No Runny Eggs

The repository of one hard-boiled egg from the south suburbs of Milwaukee, Wisconsin (and the occassional guest-blogger). The ramblings within may or may not offend, shock and awe you, but they are what I (or my guest-bloggers) think.

Gas prices – beyond the pump

by @ 7:56 on September 27, 2006. Filed under Corn-a-hole, Politics - Wisconsin.

Unless you’ve been in a cave the last month or are buying diesel, you’ve noticed that the bottom has fallen out of gas prices. For you out-staters, I’ve got some bad news for you; the Milwaukee area is now boasting the lowest average price in the state. According to MilwaukeeGasPrices.com, the average price of regular unleaded in Milwaukee is at $2.276 per gallon, while its sister sites are reporting average prices at $2.345/gallon in the Madison area and $2.330/gallon in Wisconsin outside of the Milwaukee and Madison areas. ‘Tis very interesting, since I’ve noted time and again that prices in Milwaukee have historically been and, as recently as last month, were higher than the rest of the state.

So, what’s changed in the last month? Could the price of ethanol, mandated at a 10% level in Milwaukee-area gas but not in most other areas of the state, have fallen below that of gasoline? Nope. While the Chicago Board of Trade no longer updates the futures price for ethanol on a real-time basis, their most-recent chartbook showed October 2006 ethanol futures settled at $1.87/gallon on 9/13. Meanwhile, October 2006 regular unleaded gasoline futures on the New York Mercantile Exchange settled at approximately $1.56/gallon on that date (the approximation is because I had to take that off of a less-than-precise graph rather than the chart provided by CBOT). Nope, it’s not the corn-a-hole.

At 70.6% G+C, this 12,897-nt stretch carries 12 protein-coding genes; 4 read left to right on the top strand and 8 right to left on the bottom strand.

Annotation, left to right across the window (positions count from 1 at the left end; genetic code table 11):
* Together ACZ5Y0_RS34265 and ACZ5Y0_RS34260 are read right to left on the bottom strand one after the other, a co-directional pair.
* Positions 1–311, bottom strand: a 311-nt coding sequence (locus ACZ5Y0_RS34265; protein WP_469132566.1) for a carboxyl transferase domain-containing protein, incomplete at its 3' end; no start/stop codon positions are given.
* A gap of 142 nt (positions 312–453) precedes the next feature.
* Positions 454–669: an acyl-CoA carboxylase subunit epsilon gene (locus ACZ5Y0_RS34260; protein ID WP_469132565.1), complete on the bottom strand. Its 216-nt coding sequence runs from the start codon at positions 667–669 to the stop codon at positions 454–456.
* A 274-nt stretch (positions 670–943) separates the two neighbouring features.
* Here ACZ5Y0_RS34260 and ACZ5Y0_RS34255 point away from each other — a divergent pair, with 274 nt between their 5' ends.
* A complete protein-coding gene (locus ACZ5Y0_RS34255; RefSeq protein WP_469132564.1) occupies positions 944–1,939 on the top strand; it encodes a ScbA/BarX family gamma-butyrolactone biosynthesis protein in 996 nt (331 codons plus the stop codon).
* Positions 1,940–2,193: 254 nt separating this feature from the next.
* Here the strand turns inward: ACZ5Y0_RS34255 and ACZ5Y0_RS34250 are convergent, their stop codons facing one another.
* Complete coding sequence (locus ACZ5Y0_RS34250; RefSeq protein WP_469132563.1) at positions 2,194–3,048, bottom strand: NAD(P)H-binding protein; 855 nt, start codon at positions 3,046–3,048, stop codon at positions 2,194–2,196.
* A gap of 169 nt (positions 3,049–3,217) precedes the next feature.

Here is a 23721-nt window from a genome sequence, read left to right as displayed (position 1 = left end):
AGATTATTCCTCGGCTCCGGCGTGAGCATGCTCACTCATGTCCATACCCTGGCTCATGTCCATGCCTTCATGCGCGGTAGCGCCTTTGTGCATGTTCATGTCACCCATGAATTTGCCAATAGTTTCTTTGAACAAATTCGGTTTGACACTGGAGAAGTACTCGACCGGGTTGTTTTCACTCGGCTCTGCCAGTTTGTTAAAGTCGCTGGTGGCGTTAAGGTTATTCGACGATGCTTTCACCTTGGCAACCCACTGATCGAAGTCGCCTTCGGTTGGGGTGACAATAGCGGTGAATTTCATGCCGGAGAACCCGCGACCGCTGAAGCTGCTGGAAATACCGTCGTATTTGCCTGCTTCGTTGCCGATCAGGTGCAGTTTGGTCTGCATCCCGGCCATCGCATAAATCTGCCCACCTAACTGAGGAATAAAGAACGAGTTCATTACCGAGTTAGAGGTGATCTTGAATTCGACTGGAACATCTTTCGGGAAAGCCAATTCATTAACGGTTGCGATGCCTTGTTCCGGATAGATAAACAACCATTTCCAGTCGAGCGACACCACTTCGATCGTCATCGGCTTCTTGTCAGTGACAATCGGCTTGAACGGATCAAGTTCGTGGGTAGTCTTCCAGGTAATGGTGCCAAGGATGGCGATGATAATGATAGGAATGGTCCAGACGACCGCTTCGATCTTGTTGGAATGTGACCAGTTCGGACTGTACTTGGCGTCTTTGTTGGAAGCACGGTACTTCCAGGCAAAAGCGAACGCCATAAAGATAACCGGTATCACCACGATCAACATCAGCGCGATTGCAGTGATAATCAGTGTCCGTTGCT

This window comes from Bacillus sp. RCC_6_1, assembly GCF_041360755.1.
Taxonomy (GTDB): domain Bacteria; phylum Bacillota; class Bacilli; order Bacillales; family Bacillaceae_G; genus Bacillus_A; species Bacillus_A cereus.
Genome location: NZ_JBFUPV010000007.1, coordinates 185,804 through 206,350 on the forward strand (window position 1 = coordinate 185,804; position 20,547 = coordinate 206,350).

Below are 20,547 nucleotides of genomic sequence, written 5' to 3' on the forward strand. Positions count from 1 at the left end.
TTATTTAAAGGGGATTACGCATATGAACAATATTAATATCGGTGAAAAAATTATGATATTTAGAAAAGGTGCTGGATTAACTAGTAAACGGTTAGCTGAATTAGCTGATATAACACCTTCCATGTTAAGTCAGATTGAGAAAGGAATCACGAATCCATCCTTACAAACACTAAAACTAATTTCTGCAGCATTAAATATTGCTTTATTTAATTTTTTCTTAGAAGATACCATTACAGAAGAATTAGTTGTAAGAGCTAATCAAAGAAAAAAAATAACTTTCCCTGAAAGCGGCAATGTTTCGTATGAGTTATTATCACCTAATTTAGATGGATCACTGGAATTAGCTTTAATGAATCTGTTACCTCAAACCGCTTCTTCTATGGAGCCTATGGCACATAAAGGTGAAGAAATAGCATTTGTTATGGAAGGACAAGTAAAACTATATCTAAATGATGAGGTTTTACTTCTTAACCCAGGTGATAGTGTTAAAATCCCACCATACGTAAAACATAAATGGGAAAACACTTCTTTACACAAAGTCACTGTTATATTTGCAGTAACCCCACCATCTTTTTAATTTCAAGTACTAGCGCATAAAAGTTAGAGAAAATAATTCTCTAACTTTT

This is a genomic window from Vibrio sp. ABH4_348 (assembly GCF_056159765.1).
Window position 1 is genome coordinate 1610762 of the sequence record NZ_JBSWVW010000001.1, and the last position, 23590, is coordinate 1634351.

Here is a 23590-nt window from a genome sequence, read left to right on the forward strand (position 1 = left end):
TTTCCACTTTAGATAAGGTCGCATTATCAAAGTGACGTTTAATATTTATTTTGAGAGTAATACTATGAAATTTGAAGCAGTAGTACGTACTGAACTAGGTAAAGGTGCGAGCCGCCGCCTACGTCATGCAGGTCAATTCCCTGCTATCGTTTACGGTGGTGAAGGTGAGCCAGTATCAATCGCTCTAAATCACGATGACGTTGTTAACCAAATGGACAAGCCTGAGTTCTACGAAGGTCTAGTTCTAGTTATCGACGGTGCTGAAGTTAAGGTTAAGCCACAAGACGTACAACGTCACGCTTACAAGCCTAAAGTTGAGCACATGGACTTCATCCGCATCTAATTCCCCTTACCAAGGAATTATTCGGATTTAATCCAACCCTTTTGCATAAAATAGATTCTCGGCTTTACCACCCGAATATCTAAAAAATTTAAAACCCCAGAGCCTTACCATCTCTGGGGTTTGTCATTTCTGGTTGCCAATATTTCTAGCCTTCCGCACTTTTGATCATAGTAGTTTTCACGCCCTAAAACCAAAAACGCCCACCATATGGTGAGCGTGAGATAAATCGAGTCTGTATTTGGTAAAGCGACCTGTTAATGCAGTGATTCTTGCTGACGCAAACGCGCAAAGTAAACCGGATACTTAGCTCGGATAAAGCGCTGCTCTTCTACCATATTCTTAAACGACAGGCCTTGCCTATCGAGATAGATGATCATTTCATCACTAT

If it’s not the corn-a-hole prices, could it be that the reformulated gas, also mandated in the Milwaukee area but not in other areas of the state, suddenly became cheaper than regular gas? While the trading price of the special blend used in Milwaukee (and Chicago) is not available publicly, NYMEX does have a futures market for the version of reformulated gas used in New York and New Jersey (I do note that this does not include the costs of either acquiring or mixing in the corn-a-hole). With the October 2006 reformulated gasoline settling at approximately $1.61/gallon on 9/13, we can also rule that out.

Why, then, is gasoline $0.05 to $0.07 per gallon cheaper in Milwaukee, if our special blend of gas and the ethanol we’re forced to burn are both more expensive than the gasoline available to the rest of the state? The answer is that Jim Doyle issued an executive order in early August that those stations and only those stations that sold ethanol-blended gasoline be exempted from Wisconsin’s minimum markup law, which mandates a hefty markup in the price of gasoline at both the terminal and retail levels. This would be the same person who, when the issue of repealing the minimum markup law came up in the Legislature (killed by outstate RINOs and ‘Rats), claimed that its repeal wouldn’t have any impact. Really? By my math, it’s had at least a $0.10/gallon impact here in Milwaukee, where it is no longer enforced.

You out-staters, don’t forget to “thank” Doyle on November 7 for artificially inflating your gas prices so he could try to buy a few extra votes in Milwaukee – vote Mark Green.

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